The Secretary of State to the United States Representative at the United Nations (Stettinius)
1526. Undel 212. 1. State-War-Navy Ad Hoc Subcommittee on Security Functions of the UN73 has considered JCS paper (1567/28) on armed forces to be made available to SC and has recommended SWNCC approval subject to minor amendments, including a new text of a proposed standard agreement. SWNCC will consider this at an early date.74 It is understood US members MSC already have JCS 1567/28.[Page 755]
- Subcommittee also considered relation between discussion of armed forces in MSC and discussion of same subject in SC, with specific reference to Item 10 of SC agenda75 (reported deferred in Delun 148).76 State Dept members presented political desirability of having MSC consider question of armed forces in pursuance to directive from SC. Service members pointed out that SC would need advice of MSC in preparing such directive and that informal discussion on military level may have already occurred.
- Dept does not know what were intentions of SC in deferring Item 10 (Delun 148). Possibly SC intended to return to Item 10 after arrival of remaining members of MSC and after organization of latter committee had been completed. If this is the case, it is of interest that the Ad Hoc Subcommittee agreed that a satisfactory procedure would be for the SC, in returning to Item 10 to request the MSC to prepare recommendations as to the best means of arriving at the conclusion of the special agreements referred to in Article 43 of the Charter. At the same time, it was recognized that you and the US members of the MSC might wish to work this out by consultation in the light of the existing situation.77
The State-War-Navy Coordinating Committee (SWNCC) was the principal interdepartmental body concerned with the coordination of foreign and military policies in 1946. For a description of the organization and functions of SWNCC, see footnote 3, p. 1112. SWNCC made provision for planning with respect to United Nations political-military matters in 1945 by establishing the Ad Hoc Committee to Effect Collaboration Between the State, War, and Navy Departments on Security Functions of the United Nations Organization (subsequently known as the Ad Hoc Committee on Security Functions of the United Nations). Such a body had been suggested by Joseph E. Johnson, Chief of the Division of International Security Affairs, in a memorandum to John D. Hickerson, the Department of State Member and Acting Chairman of SWNCC, on July 20, 1945. The Ad Hoc Committee, which became the principal formal machinery for formulating and recommending unified United States policy on UN security matters, first met on August 18, 1945, and subsequently concerned itself with matters before the United Nations Preparatory Commission and the Executive Committee at London. The Department of State was represented on the Ad Hoc Committee by personnel from the Office of Special Political Affairs; Alger Hiss, Director of SPA was the Chairman of the Ad Hoc Committee in 1946. The Military Establishment was represented by members of the Joint Strategic Survey Committee of the Joint Chiefs of Staff; regarding the functions of that body, see footnote 68, p. 738.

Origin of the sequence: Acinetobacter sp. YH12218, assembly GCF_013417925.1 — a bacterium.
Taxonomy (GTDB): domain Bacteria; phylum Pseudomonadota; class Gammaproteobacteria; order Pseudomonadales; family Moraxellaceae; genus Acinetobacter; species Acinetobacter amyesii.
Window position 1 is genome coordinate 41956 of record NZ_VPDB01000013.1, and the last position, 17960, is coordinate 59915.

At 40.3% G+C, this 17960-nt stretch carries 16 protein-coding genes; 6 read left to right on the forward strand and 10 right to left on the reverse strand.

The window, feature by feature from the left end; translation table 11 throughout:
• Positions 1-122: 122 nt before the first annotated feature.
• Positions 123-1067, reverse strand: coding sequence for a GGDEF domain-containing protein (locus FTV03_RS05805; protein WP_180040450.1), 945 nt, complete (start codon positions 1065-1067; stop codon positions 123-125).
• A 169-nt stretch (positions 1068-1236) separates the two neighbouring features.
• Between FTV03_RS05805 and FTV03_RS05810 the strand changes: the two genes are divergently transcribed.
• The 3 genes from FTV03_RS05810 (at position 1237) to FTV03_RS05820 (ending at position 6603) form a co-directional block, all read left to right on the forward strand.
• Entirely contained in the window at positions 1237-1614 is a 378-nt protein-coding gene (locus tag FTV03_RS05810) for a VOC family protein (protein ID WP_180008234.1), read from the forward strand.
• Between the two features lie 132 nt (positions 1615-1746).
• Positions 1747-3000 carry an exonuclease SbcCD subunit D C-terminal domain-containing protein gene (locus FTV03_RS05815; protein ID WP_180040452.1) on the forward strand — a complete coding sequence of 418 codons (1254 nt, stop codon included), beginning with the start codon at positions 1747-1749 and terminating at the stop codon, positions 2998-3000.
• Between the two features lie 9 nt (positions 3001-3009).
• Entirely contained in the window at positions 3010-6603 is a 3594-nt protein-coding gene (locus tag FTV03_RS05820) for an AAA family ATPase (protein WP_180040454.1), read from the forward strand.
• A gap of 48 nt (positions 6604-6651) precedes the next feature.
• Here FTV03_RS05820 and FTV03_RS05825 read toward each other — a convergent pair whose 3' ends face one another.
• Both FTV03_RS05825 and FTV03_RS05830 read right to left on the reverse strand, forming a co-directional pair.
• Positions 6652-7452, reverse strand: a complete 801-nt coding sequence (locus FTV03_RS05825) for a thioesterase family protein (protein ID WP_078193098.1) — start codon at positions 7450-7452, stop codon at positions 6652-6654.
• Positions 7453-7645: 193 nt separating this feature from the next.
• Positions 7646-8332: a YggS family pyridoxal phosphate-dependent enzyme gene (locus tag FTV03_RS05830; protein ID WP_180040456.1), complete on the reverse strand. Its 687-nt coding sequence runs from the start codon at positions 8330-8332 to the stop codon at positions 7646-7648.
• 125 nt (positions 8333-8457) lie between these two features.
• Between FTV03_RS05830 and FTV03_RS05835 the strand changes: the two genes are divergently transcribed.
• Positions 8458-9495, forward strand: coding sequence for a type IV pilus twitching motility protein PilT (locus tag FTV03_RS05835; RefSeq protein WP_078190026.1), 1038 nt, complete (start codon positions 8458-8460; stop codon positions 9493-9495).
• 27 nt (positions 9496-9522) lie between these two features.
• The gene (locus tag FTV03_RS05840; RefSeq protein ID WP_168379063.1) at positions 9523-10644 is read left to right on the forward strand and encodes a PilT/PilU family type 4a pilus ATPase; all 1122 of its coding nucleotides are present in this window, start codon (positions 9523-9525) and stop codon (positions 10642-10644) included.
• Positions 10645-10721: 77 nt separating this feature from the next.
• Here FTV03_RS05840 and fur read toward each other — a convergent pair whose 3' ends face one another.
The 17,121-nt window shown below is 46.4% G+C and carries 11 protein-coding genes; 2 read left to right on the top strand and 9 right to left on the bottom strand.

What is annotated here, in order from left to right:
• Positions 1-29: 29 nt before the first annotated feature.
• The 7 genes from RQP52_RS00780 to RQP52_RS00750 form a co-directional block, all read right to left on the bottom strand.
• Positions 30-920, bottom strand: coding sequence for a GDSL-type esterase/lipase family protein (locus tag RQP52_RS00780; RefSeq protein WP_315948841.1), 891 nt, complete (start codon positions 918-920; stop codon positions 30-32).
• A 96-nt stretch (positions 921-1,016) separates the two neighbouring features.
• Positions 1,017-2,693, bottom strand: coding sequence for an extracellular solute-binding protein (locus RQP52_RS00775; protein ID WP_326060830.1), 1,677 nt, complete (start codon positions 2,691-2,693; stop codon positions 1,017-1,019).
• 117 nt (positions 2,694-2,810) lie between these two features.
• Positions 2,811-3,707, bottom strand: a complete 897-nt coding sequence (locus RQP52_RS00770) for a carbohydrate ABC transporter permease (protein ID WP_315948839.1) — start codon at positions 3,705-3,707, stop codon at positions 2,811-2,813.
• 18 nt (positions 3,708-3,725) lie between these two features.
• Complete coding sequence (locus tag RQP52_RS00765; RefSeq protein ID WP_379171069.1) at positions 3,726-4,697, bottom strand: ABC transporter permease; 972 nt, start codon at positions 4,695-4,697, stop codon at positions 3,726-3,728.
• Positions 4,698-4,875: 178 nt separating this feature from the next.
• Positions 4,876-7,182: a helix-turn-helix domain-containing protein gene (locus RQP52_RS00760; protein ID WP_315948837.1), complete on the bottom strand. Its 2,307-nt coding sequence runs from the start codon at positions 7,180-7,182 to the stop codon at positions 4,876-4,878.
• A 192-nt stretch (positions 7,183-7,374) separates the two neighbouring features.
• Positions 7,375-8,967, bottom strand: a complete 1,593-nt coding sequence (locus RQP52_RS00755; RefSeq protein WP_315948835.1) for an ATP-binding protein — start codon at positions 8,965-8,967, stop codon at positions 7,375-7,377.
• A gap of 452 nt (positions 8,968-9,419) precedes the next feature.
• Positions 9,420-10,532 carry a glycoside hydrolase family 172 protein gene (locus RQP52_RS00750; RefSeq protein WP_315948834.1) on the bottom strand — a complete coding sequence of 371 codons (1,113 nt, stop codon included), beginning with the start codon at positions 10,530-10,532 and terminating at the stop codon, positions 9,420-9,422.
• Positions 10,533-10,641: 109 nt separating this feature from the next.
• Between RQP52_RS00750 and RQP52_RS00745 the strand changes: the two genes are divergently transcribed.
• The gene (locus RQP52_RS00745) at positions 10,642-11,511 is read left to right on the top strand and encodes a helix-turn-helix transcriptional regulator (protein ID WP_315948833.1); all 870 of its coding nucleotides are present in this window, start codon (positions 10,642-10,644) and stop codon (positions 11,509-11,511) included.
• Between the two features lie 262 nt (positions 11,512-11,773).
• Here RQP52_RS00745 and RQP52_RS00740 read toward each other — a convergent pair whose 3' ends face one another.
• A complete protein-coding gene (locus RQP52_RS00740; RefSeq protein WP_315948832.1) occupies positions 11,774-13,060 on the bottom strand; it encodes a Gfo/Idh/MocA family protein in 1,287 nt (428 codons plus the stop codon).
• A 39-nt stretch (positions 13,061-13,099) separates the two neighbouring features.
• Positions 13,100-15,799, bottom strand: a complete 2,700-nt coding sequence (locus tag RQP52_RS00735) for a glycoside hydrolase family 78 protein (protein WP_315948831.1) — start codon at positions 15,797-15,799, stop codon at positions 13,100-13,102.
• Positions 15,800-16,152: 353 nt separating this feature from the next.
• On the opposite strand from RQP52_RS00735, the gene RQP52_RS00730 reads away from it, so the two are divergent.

The Joint Chiefs of Staff took into account recommendations of the Ad Hoc Committee and its parent body in instructing their deputies, the United States Representatives on the Military Staff Committee, regarding UN forces and other matters. (SWNCC Files)↩
- The State-War-Navy Coordinating Committee approved the recommendation of the JCS paper on February 27 as SWNCC 219/8; with respect to that document, see USMS/12/Rev. 1 (the text of the principles later extracted from it) and Blaisdell’s memorandum of April 1, pp. 759 and 769, respectively.↩
- Item 10 on the Security Council agenda read as follows: “Item 10. Discussion of the Best Means of Arriving at the Conclusion of the Special Agreements Referred to in Article 43 of the Charter.”↩
- Not printed.↩
- At its 23rd Meeting, February 16, the Security Council decided that the Military Staff Committee need not meet gain at London. For the text of the resolution adopted at the same meeting concerning the future work of the MSC, see Blaisdell’s memorandum of April 1, p. 769.↩